Vietnam is jailing female activists over their Facebook posts

Tran Thi Nga during an anti-China rally in Hanoi in 2012. AFP/Getty Images
New York PostVietnam is jailing female activists over their Facebook posts

Tran Thi Nga has just been handed a nine-year prison sentence which will be followed by five years of probation.

Her crime? For writing Facebook posts fighting for labor and political rights, according to Quartz.

She’s been outspoken on water contamination by a steel plant, China’s stance in the South China Sea and land rights. In addition to her Facebook posts, she’s also written blog posts and uploaded videos to YouTube.

Officially her charge is of conducting anti-State propaganda under Clause 1 of Article 88 of the Penal Code.

Her reason for being outspoken was brought on after she worked as a maid in Taiwan and then in a factory. After returning to Vietnam she realized that as a migrant she was being exploited and mistreated and she wanted things to change.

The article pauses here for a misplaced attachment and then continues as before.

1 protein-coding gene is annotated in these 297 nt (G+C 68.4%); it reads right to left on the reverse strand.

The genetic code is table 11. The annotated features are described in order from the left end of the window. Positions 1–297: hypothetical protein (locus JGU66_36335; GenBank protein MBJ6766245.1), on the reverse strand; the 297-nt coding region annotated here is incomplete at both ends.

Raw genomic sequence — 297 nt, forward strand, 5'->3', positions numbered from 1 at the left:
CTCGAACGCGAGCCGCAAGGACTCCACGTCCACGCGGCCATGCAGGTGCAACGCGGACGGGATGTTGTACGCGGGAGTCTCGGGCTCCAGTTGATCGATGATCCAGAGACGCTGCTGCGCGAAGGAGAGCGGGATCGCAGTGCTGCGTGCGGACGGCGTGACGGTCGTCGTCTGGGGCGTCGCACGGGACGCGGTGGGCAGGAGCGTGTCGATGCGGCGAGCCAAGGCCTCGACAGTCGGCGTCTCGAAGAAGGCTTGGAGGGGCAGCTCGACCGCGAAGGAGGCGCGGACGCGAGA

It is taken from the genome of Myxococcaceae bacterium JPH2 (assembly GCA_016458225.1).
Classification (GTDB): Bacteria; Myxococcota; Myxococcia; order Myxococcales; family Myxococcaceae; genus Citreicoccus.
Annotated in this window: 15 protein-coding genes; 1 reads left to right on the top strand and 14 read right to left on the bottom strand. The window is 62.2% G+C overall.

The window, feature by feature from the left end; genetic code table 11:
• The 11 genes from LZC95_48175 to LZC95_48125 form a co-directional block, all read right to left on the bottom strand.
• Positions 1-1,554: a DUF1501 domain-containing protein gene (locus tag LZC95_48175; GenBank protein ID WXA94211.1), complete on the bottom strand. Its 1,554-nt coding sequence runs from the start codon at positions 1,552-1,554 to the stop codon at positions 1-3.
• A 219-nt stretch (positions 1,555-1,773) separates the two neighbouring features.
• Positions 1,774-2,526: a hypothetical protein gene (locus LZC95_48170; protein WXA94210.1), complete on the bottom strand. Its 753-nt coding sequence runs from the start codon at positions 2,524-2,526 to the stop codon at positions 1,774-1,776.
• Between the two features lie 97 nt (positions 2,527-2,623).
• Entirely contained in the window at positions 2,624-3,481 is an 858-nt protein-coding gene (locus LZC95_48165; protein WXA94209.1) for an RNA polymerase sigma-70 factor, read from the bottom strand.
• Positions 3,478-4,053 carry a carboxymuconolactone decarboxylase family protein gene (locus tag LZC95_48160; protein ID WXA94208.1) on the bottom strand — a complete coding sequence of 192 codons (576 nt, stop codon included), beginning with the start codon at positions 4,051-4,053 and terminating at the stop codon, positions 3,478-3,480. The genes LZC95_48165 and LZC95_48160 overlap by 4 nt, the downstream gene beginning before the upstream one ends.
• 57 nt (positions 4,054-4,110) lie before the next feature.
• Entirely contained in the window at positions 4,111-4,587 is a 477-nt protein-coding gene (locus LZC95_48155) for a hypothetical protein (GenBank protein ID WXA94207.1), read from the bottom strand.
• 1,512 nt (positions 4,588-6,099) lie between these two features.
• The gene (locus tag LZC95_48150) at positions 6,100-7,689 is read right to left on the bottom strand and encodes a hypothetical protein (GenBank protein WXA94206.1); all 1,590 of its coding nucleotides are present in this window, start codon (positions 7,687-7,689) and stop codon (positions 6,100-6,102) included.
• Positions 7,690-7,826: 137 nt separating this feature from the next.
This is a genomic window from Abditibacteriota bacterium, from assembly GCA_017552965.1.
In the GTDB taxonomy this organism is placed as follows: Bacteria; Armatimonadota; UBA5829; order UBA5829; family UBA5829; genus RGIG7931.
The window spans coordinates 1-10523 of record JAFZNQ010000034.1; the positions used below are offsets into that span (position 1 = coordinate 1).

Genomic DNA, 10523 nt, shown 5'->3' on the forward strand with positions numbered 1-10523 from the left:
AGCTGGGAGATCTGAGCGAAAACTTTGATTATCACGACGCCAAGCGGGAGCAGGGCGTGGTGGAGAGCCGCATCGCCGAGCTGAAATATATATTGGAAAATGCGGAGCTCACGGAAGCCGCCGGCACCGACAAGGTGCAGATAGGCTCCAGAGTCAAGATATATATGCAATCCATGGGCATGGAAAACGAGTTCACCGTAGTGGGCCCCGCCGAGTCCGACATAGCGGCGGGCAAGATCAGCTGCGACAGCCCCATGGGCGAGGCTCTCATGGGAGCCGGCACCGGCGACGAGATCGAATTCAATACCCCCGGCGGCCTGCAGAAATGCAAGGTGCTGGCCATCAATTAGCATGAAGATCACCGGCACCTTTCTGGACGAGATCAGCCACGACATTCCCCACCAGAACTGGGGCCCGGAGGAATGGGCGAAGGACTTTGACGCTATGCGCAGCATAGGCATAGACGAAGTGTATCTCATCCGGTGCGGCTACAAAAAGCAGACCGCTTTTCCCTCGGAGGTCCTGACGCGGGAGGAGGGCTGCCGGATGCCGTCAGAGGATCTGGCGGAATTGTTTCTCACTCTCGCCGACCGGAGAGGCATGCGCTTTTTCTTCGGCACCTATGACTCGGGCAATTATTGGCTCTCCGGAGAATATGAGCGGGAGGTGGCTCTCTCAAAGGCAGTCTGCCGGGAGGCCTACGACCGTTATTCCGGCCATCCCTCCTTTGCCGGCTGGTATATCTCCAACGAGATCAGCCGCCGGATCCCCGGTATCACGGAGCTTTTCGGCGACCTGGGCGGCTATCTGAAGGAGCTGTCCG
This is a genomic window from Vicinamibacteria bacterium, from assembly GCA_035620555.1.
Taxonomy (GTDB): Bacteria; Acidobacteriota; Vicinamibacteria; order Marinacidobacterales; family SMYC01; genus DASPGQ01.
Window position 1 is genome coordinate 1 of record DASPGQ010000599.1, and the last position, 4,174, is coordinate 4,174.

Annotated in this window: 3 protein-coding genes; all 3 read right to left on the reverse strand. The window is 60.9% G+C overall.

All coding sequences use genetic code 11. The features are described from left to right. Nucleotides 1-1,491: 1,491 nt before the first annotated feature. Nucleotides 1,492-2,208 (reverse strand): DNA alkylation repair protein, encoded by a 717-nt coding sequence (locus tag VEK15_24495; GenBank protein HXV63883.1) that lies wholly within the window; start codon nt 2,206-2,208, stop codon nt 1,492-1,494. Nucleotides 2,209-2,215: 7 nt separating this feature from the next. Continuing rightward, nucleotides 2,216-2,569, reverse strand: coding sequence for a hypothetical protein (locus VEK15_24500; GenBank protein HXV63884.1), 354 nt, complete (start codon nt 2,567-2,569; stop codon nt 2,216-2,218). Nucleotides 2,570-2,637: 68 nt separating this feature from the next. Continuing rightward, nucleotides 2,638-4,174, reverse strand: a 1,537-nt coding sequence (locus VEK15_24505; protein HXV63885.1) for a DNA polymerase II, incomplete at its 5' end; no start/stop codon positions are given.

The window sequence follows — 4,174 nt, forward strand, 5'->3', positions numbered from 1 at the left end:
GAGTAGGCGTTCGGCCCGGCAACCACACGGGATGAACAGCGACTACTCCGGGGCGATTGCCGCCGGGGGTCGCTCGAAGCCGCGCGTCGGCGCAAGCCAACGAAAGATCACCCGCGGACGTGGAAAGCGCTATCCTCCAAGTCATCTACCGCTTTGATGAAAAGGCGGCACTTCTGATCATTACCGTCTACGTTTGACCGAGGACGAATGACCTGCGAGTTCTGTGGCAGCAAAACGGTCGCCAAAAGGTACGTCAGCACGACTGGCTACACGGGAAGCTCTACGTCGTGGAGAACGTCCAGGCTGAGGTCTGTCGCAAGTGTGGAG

And Thi Nga is the second female blogger to be jailed in less than a month.

Nguyen Ngoc Nhu Quynh, a blogger and single mother also known as “Mother Mushroom,” was recently sentenced to 10 years behind bars after being outspoken on Vietnam’s environmental problems. She said she just wanted a better future for her children.

Four hundred of her Facebook posts were used as evidence against her.

Both women are just two of the many bloggers being harassed, arrested and imprisoned by Vietnam, many of them female and they are often arrested because of their Facebook activity.

The internet increasingly offers people an outlet to voice their opinions but the risks are high, as authorities crack down.

Human Rights Watch says Vietnam is in the midst of a crackdown on bloggers and activists and wants donors to pressure Vietnam over the issue.

Amnesty International UK has also called for Thi Nga’s conviction and sentence to be reversed.

“The government is destroying the lives of brave individuals and their families simply to intimidate others from raising their voices,” a spokesperson told Quartz.